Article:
Declarations of grain eligibility in force as of July 1 for Ontario and eastern Canada

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Declarations of grain eligibility is nothing new for western Canadian producers, however, producers in eastern Canada will need to familiarize themselves with the soon-to-be implemented process.

The change comes in the wake of the Canada-United States-Mexico Agreement (CUSMA), which was signed in 2018. Declaration requirements were put in place in Western Canada during the 2020-2021 crop year.

The Canadian Grain Commission says that through CUSMA, U.S.-grown grain is able to receive an official grade if moved in to Canada, and declarations are a way to assure the dependability and quality of grain at entry into the Canadian licensed grain handling system.

The grain declaration requirement was delayed a year in eastern Canada, to allow for an implementation phase.

Eastern producers need not fret though, as the process will not make wait times at terminals any more lengthy then they already are.

Producers will need to provide one declaration, once per year,  to each delivery facility they use. This will not be a “per-haul procedure,” says Remi Gosselin, head of communications for the Canadian Grain Commission.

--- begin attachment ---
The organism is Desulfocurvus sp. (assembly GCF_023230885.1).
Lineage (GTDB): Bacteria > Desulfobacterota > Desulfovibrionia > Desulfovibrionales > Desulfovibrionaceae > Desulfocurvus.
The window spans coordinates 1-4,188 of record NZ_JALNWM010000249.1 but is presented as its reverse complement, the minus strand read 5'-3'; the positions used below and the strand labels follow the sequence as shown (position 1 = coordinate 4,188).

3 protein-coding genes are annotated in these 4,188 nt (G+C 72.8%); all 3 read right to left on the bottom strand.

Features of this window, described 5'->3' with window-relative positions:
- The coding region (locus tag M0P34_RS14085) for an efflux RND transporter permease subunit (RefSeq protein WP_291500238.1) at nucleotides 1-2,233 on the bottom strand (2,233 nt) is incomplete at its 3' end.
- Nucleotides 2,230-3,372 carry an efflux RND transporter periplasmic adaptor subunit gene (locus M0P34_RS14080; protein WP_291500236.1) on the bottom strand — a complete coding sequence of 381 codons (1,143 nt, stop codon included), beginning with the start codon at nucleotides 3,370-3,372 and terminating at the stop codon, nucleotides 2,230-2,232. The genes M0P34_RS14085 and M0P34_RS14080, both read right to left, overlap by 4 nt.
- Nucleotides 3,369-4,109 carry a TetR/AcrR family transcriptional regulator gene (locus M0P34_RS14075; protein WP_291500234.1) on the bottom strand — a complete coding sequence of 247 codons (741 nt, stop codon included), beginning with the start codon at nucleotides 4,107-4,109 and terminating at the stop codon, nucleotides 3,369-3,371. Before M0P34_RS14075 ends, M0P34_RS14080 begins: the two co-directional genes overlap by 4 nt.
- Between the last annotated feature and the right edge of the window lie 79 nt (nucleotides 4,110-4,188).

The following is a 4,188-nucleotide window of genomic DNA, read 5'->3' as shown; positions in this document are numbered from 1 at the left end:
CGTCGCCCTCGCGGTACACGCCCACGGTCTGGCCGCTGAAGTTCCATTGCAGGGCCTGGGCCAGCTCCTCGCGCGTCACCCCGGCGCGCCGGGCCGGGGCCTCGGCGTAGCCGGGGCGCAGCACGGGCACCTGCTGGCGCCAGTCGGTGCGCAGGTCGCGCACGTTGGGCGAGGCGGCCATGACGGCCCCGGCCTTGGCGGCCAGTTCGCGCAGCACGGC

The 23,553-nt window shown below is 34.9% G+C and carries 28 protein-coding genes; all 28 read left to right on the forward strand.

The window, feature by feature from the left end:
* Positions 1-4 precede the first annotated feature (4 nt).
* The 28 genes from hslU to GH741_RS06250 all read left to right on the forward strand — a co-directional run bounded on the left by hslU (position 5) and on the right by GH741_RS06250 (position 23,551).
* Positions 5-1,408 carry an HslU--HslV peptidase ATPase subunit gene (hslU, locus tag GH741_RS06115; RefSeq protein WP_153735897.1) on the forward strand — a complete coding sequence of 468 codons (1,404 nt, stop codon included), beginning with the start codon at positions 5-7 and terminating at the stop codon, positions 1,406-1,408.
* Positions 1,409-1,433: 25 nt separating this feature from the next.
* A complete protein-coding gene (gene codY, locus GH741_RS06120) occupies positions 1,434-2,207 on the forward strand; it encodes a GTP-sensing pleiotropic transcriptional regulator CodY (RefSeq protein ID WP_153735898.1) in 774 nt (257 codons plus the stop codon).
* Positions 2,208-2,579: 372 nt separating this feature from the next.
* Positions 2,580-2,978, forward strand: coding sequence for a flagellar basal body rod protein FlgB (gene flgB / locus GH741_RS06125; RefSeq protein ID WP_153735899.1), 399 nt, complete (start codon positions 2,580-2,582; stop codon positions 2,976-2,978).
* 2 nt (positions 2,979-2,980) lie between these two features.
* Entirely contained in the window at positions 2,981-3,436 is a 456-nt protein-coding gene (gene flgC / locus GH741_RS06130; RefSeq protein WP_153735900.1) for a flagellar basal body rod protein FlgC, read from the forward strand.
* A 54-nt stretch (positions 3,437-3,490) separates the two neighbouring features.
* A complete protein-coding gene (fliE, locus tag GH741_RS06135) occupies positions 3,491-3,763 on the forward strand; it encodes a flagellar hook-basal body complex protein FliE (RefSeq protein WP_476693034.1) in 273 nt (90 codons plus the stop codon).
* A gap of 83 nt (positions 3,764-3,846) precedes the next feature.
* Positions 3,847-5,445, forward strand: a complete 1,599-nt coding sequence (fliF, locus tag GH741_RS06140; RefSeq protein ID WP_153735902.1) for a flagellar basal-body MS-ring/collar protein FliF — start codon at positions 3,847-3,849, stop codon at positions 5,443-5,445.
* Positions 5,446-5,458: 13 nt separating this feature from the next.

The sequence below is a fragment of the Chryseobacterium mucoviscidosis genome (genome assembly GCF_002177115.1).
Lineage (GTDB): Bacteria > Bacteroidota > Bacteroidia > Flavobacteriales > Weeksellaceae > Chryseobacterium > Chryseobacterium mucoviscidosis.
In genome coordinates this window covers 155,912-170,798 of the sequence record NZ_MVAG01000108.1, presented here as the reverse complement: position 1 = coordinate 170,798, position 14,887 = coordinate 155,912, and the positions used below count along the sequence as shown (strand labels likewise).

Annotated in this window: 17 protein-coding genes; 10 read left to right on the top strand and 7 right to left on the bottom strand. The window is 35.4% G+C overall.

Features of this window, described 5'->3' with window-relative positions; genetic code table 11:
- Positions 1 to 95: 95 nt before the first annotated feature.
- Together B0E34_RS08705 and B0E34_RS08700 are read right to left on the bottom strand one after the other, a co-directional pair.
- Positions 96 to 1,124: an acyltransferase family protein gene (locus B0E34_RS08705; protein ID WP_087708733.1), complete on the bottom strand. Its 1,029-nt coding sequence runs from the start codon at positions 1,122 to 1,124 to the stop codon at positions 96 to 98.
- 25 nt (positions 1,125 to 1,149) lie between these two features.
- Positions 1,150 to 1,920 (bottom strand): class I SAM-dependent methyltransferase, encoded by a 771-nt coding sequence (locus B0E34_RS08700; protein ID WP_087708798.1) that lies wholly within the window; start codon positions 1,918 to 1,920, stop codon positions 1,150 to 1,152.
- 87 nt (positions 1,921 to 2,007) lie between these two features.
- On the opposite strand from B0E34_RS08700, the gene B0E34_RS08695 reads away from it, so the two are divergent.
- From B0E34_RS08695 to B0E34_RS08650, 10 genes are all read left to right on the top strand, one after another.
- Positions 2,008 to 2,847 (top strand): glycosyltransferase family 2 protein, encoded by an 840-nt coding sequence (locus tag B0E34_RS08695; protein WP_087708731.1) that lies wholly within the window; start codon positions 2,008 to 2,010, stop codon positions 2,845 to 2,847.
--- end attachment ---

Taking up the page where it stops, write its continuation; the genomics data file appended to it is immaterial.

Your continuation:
“We did not want to add additional administrative burdens to producers, we wanted to make these declarations flexible, and only a one-time thing per year, per facility. So in that way, we do have the assurances that we’re looking for, but at the same time, we’re not imposing extra paperwork on producers,” he says.

Only certain crops and varieties will need to be declared —  corn and soybeans are exempt.  Many producers in Ontario and points easts will not be affected by the upcoming changes.

“The two major crops that producers don’t need to worry about are corn and soybeans because they are not part of the quality assurance system. And some of these crops don’t even need to register varieties at all,” says Gosselin.

Grain that will require a variety declaration of eligibility include:

  • barley
  • beans
  • buckwheat
  • canola
  • faba beans
  • flaxseed
  • lentils
  • mustard seed
  • oats
  • peas
  • rapeseed
  • rye
  • triticale
  • wheat

However, producers will not need to specify what they are hauling, just that they “declare that, unless otherwise specified by me, the grain to be delivered, or sold by me, or on my behalf is of a variety eligible for the kind of grain and class (if applicable) declared by me in my dealings with the recipient of this declaration.”

Declarations of eligibility will be implemented July 1, 2022, for eastern Canada and August 1, 2022, for Western Canada. For more information or for a printable version of the declaration of eligibility, click here.

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